• Sano and Reiko have love and mutual respect for each other, although their Arranged Marriage didn't start off well. In The Iris Fan their marriage is sorely tested following Sano's demotion and insistence on bringing Ienobu to justice.
    • Hirata and Midori, until Hirata constantly disappears for martial arts training. For a while, Midori wants nothing to do with him.
  • Heir Club for Men: The shogun has no heir. His concubines don't conceive (of course he's much more into boys anyway), his wife is too old, and his daughter is afraid of pregnancy and in an unhappy marriage. It actually becomes a big issue in the later books as the Shogun grows older and others scheme to get him to declare their favorite the next in line.
  • Heroic B.S.O.D.:
    • Sano has a minor meltdown in The Pillow Book Of Lady Wisteria after one too many death threat in reward for loyalty and competence.
    • And he has one big time in The Shogun's Daughter after finding the evidence of a crime, being falsely accused of committing said crime, and then being beaten to a pulp by the shogun with the evidence in front of a full court and unable to lift a hand to defend himself for fear of reprisal. When Hirata encounters him recovering from his injuries, Sano's aura is almost entirely black from his hatred directed at the shogun.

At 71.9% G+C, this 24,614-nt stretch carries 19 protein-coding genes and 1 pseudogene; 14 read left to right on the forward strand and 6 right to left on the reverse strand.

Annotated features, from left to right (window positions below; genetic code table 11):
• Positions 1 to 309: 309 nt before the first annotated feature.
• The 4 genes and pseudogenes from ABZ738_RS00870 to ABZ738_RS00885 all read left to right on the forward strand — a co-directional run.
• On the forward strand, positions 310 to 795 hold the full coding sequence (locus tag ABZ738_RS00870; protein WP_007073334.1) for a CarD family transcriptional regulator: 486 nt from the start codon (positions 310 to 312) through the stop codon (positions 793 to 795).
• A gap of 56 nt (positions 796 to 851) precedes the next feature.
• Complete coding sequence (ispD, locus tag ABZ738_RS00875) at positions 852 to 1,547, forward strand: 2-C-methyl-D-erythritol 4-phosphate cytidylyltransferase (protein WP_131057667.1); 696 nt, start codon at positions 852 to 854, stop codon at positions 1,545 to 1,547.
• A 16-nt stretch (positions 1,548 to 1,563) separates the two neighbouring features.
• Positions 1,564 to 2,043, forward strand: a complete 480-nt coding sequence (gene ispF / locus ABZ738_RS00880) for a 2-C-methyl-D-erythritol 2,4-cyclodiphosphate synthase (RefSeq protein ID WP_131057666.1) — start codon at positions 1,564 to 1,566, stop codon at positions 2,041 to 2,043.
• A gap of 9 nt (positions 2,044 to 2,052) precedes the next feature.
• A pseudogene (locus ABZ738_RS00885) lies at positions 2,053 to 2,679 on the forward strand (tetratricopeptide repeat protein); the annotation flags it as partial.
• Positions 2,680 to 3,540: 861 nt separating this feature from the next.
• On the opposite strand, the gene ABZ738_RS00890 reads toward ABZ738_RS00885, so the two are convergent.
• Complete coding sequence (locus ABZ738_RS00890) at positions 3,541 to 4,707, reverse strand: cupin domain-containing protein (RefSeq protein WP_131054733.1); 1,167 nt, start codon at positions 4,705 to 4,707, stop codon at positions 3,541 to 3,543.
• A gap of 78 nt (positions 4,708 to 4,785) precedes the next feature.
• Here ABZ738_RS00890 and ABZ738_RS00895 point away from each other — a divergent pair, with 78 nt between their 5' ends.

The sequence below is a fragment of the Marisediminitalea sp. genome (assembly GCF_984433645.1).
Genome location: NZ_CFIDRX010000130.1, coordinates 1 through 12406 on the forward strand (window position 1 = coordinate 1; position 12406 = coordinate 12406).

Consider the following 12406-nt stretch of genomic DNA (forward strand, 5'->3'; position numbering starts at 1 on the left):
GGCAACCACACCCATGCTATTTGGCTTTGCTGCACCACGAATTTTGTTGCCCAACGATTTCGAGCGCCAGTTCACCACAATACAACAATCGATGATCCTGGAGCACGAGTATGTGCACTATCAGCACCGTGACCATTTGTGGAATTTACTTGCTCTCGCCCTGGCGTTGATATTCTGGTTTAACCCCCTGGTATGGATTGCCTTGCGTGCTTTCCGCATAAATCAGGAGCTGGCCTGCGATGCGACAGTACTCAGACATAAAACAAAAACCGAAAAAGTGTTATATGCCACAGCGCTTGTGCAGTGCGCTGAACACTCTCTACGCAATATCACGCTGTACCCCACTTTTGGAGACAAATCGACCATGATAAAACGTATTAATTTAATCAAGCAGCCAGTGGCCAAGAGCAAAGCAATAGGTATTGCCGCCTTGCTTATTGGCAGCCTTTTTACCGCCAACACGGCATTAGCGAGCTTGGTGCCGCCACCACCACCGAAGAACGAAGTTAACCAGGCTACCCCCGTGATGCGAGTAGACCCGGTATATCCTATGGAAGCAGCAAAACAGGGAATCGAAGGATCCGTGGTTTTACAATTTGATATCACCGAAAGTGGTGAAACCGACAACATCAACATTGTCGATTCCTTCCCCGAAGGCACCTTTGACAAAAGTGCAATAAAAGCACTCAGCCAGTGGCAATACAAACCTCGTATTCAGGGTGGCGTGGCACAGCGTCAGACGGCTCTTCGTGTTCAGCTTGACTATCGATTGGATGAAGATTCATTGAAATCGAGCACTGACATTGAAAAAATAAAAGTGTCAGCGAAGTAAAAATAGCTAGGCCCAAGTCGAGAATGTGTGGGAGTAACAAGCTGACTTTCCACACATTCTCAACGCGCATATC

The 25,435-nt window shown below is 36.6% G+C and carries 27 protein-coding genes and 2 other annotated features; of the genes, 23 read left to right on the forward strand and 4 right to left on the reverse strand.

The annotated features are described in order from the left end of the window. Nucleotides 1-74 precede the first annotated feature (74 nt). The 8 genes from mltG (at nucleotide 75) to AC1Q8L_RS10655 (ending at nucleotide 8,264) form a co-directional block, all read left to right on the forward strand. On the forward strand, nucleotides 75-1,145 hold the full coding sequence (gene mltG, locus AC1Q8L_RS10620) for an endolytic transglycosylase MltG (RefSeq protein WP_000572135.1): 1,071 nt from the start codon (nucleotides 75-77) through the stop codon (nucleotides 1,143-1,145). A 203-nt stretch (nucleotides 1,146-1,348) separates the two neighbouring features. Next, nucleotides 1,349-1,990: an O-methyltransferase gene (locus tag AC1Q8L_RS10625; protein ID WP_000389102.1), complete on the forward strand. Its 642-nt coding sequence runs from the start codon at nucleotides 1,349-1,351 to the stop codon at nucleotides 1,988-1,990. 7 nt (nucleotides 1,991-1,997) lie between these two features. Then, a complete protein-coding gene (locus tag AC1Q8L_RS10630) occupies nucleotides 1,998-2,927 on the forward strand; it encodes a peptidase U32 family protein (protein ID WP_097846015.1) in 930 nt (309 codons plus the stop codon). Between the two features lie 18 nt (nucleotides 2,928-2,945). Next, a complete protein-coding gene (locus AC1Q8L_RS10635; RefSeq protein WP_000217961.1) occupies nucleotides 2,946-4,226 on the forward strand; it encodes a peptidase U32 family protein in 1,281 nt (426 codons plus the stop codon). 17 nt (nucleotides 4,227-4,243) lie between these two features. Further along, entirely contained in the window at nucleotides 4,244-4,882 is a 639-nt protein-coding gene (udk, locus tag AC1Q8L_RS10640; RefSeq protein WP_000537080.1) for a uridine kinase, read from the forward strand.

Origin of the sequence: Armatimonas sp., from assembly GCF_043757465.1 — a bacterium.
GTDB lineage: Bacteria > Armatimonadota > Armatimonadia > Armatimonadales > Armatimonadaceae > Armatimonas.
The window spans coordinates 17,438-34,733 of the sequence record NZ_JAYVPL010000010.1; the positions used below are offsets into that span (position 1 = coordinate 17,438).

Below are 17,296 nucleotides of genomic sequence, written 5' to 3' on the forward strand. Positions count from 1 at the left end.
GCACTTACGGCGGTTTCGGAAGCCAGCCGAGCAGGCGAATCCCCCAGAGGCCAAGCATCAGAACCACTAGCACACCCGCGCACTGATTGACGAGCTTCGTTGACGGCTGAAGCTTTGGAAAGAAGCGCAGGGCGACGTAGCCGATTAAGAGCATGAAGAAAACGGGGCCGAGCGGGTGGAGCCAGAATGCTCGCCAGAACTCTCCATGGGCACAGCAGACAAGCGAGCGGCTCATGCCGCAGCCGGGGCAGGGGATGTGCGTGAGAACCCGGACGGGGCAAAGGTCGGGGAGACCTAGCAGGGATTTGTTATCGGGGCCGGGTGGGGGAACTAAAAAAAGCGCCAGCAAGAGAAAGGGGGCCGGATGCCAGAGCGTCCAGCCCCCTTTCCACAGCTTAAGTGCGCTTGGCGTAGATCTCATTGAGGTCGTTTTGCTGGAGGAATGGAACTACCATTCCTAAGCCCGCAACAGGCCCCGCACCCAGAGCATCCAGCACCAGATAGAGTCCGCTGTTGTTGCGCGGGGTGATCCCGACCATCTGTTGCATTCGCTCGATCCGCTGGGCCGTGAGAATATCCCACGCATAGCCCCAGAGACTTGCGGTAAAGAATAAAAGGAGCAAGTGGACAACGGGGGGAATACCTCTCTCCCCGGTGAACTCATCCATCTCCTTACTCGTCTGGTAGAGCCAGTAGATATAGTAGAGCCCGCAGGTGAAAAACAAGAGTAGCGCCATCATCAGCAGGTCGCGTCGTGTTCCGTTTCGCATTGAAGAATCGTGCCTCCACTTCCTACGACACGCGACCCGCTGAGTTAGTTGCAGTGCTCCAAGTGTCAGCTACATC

• Heroic Sacrifice:
    • Hirata in The Perfumed Sleeve, where he is permanently lamed protecting Sano from a deathblow.
    • In The Iris Fan, he does it again. Hirata's spirit fights against General Otani's ghost to keep the general from using his body to kill Sano. He literally shatters his body in the process.